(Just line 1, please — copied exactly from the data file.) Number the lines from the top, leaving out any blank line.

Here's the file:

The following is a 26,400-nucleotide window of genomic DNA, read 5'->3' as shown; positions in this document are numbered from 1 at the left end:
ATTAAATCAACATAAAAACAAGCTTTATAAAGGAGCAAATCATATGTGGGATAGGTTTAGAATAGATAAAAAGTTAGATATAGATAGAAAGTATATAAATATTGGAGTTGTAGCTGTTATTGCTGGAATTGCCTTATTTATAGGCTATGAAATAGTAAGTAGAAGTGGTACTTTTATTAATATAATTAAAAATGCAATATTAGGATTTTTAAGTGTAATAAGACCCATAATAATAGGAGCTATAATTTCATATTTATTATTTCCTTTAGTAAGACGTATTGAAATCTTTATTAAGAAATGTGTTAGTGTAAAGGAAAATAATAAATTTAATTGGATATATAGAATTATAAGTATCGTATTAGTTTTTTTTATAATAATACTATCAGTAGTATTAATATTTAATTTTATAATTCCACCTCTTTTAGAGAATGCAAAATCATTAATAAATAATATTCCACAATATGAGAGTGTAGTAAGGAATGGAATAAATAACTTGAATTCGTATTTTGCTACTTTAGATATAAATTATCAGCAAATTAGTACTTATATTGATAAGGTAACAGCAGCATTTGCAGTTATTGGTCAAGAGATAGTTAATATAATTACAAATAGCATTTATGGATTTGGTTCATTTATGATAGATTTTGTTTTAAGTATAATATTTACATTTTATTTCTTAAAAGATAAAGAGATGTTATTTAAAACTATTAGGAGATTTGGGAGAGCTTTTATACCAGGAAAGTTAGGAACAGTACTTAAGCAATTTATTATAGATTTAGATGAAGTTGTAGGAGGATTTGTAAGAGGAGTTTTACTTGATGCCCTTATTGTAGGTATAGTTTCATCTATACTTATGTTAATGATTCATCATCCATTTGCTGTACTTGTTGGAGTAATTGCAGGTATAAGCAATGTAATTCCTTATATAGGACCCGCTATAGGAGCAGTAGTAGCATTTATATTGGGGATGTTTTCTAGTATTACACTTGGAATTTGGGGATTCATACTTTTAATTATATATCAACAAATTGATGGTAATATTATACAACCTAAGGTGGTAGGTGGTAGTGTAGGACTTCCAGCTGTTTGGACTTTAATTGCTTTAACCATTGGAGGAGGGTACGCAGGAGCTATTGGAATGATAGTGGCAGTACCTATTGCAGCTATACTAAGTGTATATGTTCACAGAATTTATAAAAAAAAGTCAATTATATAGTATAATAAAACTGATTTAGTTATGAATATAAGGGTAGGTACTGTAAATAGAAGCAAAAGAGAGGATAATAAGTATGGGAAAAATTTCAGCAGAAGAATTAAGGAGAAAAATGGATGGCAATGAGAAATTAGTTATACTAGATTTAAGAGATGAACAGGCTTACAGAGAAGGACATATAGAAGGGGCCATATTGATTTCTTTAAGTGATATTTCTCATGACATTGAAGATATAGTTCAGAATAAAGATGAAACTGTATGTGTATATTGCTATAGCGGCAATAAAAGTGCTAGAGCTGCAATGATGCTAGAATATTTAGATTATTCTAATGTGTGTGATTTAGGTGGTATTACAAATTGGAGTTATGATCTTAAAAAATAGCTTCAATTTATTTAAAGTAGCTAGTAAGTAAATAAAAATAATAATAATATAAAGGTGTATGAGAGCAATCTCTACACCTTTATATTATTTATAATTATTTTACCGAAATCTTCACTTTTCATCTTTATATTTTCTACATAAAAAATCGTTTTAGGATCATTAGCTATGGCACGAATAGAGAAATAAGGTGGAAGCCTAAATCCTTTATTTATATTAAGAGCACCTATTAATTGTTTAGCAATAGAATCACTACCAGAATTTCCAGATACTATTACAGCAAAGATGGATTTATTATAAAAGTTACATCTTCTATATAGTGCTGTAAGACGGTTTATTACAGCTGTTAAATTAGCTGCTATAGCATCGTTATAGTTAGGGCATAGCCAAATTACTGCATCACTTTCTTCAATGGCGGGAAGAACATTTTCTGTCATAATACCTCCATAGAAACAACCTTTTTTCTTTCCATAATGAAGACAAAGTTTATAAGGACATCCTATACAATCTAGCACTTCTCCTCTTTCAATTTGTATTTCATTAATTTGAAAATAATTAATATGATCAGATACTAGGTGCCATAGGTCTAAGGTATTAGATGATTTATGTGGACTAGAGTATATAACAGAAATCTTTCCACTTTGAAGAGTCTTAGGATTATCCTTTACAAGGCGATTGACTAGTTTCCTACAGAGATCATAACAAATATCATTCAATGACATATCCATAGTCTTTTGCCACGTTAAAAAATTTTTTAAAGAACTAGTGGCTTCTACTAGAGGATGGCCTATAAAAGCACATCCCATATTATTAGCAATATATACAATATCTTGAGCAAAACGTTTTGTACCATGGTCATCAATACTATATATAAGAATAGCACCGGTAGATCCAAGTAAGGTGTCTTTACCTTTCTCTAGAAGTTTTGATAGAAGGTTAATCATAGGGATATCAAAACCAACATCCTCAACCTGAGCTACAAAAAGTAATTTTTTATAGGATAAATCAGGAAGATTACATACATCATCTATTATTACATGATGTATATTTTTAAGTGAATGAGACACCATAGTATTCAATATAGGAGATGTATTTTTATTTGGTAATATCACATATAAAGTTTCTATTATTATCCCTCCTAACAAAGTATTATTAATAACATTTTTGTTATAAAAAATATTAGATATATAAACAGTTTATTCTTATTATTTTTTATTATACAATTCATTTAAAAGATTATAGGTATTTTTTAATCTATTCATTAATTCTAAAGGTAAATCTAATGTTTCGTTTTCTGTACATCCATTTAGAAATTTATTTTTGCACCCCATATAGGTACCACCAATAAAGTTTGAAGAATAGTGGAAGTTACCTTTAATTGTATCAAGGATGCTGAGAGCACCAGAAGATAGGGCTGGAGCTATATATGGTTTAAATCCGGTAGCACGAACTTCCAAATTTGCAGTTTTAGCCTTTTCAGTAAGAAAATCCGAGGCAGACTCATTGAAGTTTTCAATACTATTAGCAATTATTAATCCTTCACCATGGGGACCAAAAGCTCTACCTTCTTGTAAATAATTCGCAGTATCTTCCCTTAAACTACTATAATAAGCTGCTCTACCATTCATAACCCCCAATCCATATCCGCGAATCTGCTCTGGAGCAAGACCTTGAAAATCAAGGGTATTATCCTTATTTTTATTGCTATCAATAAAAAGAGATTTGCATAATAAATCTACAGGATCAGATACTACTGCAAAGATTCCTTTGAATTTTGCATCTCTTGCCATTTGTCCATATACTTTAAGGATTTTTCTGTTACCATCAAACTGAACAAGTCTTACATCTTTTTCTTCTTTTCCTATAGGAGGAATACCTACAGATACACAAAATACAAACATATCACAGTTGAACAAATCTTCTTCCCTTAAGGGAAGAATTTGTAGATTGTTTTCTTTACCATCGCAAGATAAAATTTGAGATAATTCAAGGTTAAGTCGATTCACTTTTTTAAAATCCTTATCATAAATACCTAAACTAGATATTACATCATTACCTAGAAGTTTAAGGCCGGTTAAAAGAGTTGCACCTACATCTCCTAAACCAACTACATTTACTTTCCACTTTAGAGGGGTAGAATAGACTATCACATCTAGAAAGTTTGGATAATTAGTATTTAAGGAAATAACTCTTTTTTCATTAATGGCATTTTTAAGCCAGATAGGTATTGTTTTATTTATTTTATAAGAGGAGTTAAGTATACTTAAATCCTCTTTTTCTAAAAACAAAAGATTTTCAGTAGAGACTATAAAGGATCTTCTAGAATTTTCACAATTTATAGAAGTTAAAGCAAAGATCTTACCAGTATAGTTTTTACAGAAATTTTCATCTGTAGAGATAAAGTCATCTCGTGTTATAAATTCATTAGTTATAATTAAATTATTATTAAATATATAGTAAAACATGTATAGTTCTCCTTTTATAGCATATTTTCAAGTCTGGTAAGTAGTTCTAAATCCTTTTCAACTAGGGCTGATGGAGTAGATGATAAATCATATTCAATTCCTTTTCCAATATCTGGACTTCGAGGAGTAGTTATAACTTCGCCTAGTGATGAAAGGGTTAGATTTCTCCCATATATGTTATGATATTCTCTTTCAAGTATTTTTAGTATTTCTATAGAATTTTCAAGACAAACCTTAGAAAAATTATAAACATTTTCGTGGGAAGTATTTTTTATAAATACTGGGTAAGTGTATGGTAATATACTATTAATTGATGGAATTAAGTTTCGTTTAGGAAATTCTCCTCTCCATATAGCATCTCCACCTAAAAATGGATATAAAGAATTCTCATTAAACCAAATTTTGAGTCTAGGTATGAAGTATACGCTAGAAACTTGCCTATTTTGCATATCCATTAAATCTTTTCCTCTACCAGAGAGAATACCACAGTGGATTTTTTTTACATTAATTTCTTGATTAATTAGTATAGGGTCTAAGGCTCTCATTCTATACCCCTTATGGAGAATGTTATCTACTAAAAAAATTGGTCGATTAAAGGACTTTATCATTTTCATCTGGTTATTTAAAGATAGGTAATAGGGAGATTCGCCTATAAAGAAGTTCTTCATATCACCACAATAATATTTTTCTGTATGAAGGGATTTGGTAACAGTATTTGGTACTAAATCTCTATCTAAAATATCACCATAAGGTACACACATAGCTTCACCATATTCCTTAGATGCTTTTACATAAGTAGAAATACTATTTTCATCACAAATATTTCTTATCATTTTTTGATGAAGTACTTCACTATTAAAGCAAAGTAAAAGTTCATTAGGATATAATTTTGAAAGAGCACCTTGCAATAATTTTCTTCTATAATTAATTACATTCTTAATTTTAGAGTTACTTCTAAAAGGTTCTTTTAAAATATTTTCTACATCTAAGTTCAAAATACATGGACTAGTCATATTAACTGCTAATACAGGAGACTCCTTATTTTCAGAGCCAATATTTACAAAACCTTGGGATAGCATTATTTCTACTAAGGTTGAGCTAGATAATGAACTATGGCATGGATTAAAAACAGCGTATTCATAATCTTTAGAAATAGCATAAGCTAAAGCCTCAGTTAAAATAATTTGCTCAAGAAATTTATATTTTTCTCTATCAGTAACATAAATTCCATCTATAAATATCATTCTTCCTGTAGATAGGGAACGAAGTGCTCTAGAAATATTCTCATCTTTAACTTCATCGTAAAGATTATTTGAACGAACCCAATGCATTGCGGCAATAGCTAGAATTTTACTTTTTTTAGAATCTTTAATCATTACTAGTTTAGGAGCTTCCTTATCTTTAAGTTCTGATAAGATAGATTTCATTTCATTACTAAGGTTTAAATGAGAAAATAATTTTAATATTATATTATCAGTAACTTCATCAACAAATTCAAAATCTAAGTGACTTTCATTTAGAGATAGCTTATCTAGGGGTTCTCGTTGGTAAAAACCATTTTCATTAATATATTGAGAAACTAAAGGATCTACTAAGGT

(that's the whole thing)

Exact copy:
The following is a 26,400-nucleotide window of genomic DNA, read 5'->3' as shown; positions in this document are numbered from 1 at the left end: